With just a few minutes before our tour of the Moog factory, it was decided that a drink was in order. Luckily, a quick survey of the vinyl and guitar shops on N. Lexington also yielded a bar with afternoon hours.
A Symbiotic Colony
Maybe you’ve had kombucha. The thought of different species in a “symbiotic colony” is a little much for some. The reminder of that colony in a sometimes gooey or lichenous form is too much for others. Anyway, those taps weren’t beer taps. And, it was delicious. Buchi – local to Asheville – is delightfully effervescent on draft, and it is served without the lichenous surprises at the bottom.
Beautiful, Wonderful, and Handmade Things
It was with effervescent delight that we kicked off the visit to Moog headquarters. Yes, there’s a store there. More importantly, there are Americans actually building things at Moog.
And, they are beautiful, wonderful, and important things: Electronic musical instruments.
I could go on for hours about Moog. Thanks to Bob Moog and the Moog brand, we have music as we’ve known it since the 60’s: The sonic climax in “Lucky Man,” important chunks of Sun Ra’s flavor of Afrofuturism, countless themes and sound effects. Dubstep. The reason that “Here Comes The Sun” sounds different than other Beatles songs.
And still, they make these instruments by hand in Asheville. On this particular day, clouds were literally over the factory, but inside, there was another cloud – that of the loss of another music icon, Keith Emerson.
History and Perspective
Back at the Grove Park Inn – I’m sorry, the Omni Grove Park – the evening was already in full swing with the ever-present music of the Great Hall. Smaller halls feature portraits of distinguished guests, annually selected. Some years were apparently bigger than others – I spotted both Eleanor Roosevelt and Richard Simmons.
Later that night I tried to explain to an Uber driver that our view was over the entrance/exit for the parking garage. She tried to convince me that this was F. Scott Fitzgerald’s favorite spot, so that he could monitor the comings and goings of the guests.
I must have had the wrong parking deck.
The centerpiece of this trip with Atlanta Contemporary donors was to explore the story and site of Black Mountain College. Atlanta Contemporary makes guided trips like this available to its donors, and these excursions provide unique experiences with sights and stories you might otherwise miss. Like a trip to Hale County, Alabama that we took some time ago.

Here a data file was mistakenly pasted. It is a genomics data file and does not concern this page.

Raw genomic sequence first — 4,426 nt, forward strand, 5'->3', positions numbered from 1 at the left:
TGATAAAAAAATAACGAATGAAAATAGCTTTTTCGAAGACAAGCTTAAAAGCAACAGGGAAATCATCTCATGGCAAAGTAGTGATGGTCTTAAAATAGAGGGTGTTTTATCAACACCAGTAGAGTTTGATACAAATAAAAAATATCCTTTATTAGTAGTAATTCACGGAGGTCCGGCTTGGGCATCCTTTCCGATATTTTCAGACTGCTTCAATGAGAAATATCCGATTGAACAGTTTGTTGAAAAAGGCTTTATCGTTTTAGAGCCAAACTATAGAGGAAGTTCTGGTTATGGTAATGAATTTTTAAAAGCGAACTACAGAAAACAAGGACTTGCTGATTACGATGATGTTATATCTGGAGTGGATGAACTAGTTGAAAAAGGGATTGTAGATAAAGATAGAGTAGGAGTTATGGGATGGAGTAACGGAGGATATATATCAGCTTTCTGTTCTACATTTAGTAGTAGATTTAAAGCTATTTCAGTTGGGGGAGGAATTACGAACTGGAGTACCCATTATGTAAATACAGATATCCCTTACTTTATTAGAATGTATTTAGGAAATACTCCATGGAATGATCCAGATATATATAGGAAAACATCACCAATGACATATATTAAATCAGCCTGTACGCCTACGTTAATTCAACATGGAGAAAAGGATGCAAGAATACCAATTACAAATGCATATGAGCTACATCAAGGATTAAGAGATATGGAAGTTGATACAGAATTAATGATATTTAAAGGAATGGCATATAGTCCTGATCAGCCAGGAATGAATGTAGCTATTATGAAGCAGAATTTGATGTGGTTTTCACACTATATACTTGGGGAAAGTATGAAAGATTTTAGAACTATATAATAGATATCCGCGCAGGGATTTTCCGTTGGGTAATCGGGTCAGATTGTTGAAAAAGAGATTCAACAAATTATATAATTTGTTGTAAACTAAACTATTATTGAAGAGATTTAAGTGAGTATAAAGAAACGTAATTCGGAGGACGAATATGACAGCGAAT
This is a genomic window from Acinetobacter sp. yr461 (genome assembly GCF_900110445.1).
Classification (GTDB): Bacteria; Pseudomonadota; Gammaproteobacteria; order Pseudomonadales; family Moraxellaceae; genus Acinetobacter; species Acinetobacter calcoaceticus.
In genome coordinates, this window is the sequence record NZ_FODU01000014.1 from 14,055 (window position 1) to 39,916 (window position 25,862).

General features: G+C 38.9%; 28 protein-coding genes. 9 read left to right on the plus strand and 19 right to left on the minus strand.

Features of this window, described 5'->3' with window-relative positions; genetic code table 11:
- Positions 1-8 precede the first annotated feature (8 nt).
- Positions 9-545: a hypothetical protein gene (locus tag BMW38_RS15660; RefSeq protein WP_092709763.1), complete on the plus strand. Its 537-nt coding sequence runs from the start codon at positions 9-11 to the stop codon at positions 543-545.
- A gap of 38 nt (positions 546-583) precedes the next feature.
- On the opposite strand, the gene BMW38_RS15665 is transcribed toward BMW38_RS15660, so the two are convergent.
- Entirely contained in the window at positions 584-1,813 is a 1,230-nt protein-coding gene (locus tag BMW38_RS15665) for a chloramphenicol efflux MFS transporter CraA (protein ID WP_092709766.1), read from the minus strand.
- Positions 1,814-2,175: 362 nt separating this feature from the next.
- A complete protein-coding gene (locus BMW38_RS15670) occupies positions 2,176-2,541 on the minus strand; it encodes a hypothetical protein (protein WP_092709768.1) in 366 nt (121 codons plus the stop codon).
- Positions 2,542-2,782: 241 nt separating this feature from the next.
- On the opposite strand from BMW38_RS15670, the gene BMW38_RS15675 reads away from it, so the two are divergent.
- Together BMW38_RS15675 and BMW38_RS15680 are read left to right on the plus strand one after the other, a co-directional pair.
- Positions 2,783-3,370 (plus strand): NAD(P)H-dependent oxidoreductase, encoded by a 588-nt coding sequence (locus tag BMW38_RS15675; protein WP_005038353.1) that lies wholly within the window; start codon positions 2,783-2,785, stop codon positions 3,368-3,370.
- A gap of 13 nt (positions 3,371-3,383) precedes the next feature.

In today’s era of academic inflation, Black Mountain College is an almost unbelievable story: Some of the world’s greatest creative minds of the 20th century congregated just east of Asheville in an effort to explore new ways of learning and creating.
On top of that, they actually had some graduates.
Two Views of the Past
Black Mountain College hosted the likes of Robert Rauschenberg, Willem De Kooning, Josef Albers, John Cage, Merce Cunningham, Buckminster Fuller, and dozens of others during its time.
The story is kept alive in downtown Asheville by Black Mountain College Museum + Arts Center. They show Black Mountain College related work as well as house a collection. In addition, the Asheville Art Museum houses works by Black Mountain College artists, and they highlight them in their exhibitions.
Meanwhile at the actual site on Lake Eden, about twenty minutes east, the former studies building stands as a stark reminder of the school’s role in shaping countless creative paths.
Other structures remain. There’s the dining hall, where the residents put on plays and performances. Beneath the studies building, two frescoes by Jean Charlot are weathered, but still visible.
The campus is now home to a kids’ camp. I’ve read a few accounts regarding the experience there. It was intimate. It was experimental. It was hippie dippy before its time. Being part of the community actually required labor, sacrifice, and personal investment.
Having the opportunity to walk the campus now, you get the distinct feeling that life would not have been easy by our standards at all.
But, there would have been a spirit, a creative drive, that would keep the residents moving forward in their purpose. What is that? What does it look and feel like? Where are the Black Mountain Colleges of our day?
They’re out there. Or are they?
Sure, the arts are alive in Asheville, but right now, beer is the bigger draw. Fun fact: Asheville has more breweries per capita than any other city in the US. But, if kombucha or beer isn’t your thing, there are any number of drinking and dining establishments from moonshine cocktails to sunset cocktails. Then, there’s The Crow & Quill, membership required.
And there are the handmade goods. Amid the sound of a distant drum circle, you can shop for any handmade leathergoods you might require. While waiting for brunch, you too can discover a fantastic shop with vintage belt buckles and handmade wallets, keychains, belts, and checkbooks. Which is nice. It’s real, man. And it’s there waiting for you.
Meanwhile if you find another kombucha bar or an artisan knot shop, let me know.